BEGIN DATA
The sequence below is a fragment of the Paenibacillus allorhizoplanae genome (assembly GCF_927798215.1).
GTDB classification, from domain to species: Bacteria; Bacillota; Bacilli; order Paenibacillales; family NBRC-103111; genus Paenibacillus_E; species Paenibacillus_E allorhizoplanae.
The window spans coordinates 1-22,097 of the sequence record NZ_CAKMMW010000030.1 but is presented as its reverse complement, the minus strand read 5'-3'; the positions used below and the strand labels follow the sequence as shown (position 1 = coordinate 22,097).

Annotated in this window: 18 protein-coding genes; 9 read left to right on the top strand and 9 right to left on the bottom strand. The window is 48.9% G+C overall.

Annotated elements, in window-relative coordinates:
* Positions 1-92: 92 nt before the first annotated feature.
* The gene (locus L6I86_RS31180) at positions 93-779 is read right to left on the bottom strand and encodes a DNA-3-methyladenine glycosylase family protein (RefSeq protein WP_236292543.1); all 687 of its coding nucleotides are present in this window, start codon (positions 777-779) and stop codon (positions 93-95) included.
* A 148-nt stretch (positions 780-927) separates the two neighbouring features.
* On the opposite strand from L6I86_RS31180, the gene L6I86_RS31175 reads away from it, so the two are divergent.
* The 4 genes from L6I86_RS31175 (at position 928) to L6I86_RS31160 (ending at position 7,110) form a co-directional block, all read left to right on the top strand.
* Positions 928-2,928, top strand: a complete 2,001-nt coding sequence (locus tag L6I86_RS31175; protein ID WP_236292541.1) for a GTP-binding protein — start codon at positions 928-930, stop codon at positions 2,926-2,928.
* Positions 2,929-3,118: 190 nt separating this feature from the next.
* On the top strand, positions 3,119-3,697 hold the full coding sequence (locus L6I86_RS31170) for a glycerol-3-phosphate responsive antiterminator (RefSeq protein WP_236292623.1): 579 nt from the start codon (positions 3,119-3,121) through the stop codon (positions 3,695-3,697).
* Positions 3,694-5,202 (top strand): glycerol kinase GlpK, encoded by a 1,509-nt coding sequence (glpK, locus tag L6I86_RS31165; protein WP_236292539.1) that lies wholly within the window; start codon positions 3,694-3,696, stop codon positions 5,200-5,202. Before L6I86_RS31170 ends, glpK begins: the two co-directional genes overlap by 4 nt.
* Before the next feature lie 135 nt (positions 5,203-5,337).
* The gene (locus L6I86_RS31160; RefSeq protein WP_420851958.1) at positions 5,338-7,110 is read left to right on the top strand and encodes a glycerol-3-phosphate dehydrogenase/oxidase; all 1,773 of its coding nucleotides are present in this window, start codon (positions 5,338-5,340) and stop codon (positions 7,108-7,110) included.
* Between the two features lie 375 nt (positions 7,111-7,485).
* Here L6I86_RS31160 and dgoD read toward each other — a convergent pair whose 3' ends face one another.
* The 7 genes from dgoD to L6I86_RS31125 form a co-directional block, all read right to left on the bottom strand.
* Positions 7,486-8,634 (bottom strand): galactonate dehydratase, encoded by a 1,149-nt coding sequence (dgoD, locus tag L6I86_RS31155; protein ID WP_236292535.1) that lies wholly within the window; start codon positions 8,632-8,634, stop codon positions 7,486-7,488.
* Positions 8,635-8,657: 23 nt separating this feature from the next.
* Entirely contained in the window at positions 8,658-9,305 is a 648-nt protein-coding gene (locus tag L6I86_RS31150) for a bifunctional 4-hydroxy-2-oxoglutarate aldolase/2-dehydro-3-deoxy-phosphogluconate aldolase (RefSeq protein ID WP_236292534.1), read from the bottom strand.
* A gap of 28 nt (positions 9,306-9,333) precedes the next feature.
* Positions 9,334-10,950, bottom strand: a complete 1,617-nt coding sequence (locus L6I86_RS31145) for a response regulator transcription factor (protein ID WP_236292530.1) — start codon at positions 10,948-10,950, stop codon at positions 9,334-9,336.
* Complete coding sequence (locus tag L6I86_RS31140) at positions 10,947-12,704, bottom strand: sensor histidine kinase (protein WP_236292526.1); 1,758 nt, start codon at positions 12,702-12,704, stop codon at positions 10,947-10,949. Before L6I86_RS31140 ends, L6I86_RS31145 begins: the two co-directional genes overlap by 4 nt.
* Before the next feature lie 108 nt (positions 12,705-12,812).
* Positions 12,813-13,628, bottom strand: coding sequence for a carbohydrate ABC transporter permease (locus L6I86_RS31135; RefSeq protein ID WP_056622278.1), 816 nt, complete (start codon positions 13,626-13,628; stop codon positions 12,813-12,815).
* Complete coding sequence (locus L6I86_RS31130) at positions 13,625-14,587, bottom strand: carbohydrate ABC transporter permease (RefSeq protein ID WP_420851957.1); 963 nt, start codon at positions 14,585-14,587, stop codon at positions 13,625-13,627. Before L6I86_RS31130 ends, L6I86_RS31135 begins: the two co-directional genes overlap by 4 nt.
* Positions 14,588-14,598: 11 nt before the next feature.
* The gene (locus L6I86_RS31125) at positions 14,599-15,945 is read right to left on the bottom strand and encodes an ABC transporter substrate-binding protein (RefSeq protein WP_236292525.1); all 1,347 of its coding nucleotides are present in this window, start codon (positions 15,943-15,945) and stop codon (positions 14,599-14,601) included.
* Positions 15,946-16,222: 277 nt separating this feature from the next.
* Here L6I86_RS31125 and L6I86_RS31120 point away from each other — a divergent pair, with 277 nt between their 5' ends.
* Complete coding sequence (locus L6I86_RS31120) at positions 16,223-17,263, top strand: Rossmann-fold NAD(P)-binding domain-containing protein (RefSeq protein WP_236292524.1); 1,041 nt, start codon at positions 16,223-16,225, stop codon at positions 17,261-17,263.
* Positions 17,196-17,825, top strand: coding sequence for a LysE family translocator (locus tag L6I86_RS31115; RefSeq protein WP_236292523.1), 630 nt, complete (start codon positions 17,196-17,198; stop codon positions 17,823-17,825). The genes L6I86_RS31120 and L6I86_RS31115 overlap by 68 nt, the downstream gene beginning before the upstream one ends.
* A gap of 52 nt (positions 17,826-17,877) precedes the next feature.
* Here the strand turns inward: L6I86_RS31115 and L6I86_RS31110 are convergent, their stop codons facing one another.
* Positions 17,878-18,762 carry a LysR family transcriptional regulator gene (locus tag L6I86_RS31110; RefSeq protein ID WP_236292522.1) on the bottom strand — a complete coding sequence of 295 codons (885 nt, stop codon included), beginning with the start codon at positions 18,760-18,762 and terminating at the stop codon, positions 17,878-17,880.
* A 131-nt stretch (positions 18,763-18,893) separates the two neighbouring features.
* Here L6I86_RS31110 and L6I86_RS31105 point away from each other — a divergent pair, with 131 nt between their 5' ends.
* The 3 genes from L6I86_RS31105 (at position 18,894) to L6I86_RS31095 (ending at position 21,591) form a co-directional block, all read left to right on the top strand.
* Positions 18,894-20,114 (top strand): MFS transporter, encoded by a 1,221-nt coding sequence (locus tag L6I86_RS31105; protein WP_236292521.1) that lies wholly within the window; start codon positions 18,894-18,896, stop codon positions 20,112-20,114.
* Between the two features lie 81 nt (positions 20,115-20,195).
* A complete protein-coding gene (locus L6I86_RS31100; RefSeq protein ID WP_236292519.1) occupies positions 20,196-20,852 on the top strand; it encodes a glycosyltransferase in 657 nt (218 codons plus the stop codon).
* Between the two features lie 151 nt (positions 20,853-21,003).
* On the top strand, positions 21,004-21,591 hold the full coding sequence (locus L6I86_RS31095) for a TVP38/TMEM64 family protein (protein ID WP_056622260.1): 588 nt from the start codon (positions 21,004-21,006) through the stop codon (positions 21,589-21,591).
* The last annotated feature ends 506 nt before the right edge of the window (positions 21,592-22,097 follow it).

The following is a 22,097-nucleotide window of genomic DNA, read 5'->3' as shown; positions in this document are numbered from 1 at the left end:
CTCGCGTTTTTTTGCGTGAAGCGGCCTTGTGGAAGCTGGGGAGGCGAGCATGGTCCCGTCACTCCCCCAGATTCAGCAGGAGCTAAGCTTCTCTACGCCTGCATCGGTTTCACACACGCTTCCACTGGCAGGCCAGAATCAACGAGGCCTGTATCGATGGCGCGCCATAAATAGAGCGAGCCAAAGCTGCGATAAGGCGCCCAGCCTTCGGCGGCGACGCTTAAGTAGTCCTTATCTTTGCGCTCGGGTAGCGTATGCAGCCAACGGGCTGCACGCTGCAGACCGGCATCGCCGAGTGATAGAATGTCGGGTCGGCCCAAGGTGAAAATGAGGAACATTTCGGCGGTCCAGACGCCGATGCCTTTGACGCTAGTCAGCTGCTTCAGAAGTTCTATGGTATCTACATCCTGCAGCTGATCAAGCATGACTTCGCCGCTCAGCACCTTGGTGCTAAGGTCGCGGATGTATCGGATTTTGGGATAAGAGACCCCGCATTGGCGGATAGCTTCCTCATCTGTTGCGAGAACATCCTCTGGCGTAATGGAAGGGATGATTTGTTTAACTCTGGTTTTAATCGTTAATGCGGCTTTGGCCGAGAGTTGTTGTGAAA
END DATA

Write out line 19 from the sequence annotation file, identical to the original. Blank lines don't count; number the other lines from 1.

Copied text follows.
* The 7 genes from dgoD to L6I86_RS31125 form a co-directional block, all read right to left on the bottom strand.